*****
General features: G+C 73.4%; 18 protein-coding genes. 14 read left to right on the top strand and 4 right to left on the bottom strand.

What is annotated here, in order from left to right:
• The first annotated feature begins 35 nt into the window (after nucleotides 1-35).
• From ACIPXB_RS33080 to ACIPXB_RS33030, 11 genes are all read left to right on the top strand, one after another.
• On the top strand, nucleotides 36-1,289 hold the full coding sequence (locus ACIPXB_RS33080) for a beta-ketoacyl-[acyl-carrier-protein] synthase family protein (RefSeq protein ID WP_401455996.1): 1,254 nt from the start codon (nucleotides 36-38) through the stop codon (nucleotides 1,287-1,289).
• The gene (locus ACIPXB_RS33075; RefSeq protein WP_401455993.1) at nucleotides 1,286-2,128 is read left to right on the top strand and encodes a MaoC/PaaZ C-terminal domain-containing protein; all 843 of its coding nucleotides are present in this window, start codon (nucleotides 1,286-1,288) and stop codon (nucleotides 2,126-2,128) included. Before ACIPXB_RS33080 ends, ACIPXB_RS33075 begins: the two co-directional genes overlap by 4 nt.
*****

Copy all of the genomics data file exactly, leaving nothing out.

General features: G+C 73.4%; 18 protein-coding genes. 14 read left to right on the top strand and 4 right to left on the bottom strand.

What is annotated here, in order from left to right:
• The first annotated feature begins 35 nt into the window (after nucleotides 1-35).
• From ACIPXB_RS33080 to ACIPXB_RS33030, 11 genes are all read left to right on the top strand, one after another.
• On the top strand, nucleotides 36-1,289 hold the full coding sequence (locus ACIPXB_RS33080) for a beta-ketoacyl-[acyl-carrier-protein] synthase family protein (RefSeq protein ID WP_401455996.1): 1,254 nt from the start codon (nucleotides 36-38) through the stop codon (nucleotides 1,287-1,289).
• The gene (locus ACIPXB_RS33075; RefSeq protein WP_401455993.1) at nucleotides 1,286-2,128 is read left to right on the top strand and encodes a MaoC/PaaZ C-terminal domain-containing protein; all 843 of its coding nucleotides are present in this window, start codon (nucleotides 1,286-1,288) and stop codon (nucleotides 2,126-2,128) included. Before ACIPXB_RS33080 ends, ACIPXB_RS33075 begins: the two co-directional genes overlap by 4 nt.